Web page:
If you want more diversification in your portfolio, don’t forget about the humble mutual fund, which can help provide exposure to many parts of the market.
Sharpe ratio is a metric that can help you compare investments from a risk-adjusted return perspective. Learn about calculating Sharpe ratios here.
Stocks and bonds are both securities. Learn about these investment securities and understand the difference between equity securities and debt securities.
When bonds and dividend yields can’t keep pace with inflation, how should investors plan for retirement? One idea is to take a total return approach.
Investors caught between whether to buy a stock or a short-term options contract might consider LEAPS®—Long-Term Equity AnticiPation Securities.
How do you read the market ticker? If you watch financial news or read stock charts, you’ve seen tickers or stock symbols. Here’s a primer.
Financial Literacy Month is a good time to think about your financial wellness. Have you set goals, and are you on track to get there?
ESG investing has gained traction in recent years, but not all funds are the same. How do you know if your investments are aligned with your personal ESG hierarchy?
Now that the elections are settled, some new certainty can help guide investment choices. Contemplate long-term fundamentals and portfolio diversification.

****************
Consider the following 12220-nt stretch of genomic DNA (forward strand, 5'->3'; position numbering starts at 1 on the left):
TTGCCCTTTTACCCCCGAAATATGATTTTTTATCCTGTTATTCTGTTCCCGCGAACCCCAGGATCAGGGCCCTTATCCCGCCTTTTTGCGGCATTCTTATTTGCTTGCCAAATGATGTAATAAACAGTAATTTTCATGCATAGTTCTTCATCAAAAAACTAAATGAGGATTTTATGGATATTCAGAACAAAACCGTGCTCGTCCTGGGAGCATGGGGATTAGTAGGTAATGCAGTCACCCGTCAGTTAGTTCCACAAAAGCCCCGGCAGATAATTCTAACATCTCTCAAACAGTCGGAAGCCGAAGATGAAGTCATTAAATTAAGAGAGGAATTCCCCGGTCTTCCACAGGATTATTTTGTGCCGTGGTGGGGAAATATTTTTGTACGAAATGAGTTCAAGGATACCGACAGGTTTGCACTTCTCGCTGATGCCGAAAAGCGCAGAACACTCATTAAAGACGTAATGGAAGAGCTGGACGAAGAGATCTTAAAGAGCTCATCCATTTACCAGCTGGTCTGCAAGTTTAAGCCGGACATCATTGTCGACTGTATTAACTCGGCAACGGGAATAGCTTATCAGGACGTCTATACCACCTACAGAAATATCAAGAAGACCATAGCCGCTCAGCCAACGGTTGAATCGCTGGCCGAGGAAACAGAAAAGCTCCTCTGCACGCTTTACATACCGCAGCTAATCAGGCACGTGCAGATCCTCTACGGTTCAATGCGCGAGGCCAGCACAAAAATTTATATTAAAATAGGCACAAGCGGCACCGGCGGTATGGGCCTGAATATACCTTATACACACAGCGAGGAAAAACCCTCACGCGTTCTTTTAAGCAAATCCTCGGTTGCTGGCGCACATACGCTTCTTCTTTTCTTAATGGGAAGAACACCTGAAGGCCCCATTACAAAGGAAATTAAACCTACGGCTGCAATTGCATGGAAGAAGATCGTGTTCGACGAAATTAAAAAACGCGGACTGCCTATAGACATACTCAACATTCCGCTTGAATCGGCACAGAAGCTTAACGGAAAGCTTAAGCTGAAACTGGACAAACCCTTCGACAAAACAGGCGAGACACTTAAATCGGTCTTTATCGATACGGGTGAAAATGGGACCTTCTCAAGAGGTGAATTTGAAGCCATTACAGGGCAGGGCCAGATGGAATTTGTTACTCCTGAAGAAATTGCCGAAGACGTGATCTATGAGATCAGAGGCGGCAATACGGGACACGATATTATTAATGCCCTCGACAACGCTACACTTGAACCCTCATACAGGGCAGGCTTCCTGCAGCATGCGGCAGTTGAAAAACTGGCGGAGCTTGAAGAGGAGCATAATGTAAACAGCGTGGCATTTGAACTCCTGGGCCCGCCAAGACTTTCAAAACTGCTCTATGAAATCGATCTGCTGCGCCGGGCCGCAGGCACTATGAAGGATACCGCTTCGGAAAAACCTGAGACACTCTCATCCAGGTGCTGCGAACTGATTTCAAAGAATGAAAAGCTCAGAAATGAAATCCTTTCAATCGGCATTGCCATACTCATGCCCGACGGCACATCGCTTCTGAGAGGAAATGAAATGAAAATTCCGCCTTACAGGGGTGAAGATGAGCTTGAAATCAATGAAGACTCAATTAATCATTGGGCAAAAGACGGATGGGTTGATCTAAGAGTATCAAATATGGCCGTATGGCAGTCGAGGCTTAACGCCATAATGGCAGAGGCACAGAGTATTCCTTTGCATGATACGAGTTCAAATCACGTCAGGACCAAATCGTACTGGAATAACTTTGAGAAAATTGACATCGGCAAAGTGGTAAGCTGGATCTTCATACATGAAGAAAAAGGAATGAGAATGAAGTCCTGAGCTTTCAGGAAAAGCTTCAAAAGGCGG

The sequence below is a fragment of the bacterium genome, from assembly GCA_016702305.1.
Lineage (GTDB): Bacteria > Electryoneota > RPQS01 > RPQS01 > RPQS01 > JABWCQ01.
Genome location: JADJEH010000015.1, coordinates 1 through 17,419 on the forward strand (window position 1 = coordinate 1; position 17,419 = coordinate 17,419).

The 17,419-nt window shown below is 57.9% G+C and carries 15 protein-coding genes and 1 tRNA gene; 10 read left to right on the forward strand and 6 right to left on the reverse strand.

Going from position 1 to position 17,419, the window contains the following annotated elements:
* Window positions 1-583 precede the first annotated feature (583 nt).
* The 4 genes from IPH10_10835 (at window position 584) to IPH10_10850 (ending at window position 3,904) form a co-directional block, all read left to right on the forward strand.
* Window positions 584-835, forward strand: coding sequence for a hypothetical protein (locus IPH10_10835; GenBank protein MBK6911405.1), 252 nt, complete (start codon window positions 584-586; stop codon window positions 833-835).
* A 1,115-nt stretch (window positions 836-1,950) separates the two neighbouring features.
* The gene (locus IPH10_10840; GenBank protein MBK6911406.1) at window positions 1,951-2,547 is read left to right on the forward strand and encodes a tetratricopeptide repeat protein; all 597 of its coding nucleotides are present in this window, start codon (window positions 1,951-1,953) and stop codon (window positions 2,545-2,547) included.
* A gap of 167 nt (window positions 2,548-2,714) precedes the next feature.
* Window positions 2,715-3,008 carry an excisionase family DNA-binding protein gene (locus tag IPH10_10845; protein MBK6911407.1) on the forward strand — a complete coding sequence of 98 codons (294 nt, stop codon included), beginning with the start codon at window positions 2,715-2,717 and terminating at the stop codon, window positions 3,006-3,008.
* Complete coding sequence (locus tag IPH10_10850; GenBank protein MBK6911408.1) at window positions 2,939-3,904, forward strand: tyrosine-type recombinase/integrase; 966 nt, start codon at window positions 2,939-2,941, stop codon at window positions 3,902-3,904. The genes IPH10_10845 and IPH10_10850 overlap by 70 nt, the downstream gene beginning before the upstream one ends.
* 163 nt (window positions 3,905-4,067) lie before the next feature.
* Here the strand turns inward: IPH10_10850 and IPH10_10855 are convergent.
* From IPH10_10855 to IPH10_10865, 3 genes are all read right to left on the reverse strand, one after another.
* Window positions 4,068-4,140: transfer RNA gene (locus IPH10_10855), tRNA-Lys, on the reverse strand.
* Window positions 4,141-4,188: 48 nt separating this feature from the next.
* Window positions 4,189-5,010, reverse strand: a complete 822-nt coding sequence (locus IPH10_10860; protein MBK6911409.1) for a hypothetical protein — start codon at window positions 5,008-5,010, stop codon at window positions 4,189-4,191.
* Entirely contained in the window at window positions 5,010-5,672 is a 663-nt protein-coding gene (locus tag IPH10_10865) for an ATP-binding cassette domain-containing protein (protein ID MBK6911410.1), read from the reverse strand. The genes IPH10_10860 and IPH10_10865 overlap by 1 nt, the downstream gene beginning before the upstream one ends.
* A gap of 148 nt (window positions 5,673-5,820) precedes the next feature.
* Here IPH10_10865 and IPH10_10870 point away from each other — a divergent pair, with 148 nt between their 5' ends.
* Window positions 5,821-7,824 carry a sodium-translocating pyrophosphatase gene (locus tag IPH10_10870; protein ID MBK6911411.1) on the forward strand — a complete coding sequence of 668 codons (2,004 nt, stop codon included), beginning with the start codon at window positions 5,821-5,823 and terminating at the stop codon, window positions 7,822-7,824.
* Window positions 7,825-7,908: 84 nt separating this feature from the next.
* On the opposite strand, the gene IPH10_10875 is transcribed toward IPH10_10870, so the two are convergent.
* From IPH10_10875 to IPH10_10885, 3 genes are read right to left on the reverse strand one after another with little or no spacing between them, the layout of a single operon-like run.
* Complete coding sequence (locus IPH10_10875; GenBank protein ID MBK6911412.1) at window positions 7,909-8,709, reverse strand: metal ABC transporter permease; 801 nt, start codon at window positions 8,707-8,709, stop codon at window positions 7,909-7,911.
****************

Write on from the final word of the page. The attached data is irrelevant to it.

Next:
Considering exchange-traded funds (ETFs)? Understand fit, style, and value before you shop.
Index funds—those typically low-expense-ratio, passively managed funds that attempt to mirror the performance of stock indices—are a common choice among long-term investors. Here’s a quick primer.
Recent events have increased interest in adding diversity as a component of environmental, social, governance (ESG) investing. But getting robust data has been a challenge.
Markets—and the economy in general—tend to run in cycles, and each phase tends to favor certain sectors. Learn how sector investing can help investors seek specific objectives.
Target date funds, also sometimes called life cycle funds, offer some simplicity, but it’s important to be aware of the drawbacks before investing.
Mutual funds are one of the most popular investment choices some people make when seeking to build a diversified portfolio. Find out why and learn how to choose mutual funds that align with your savings goals.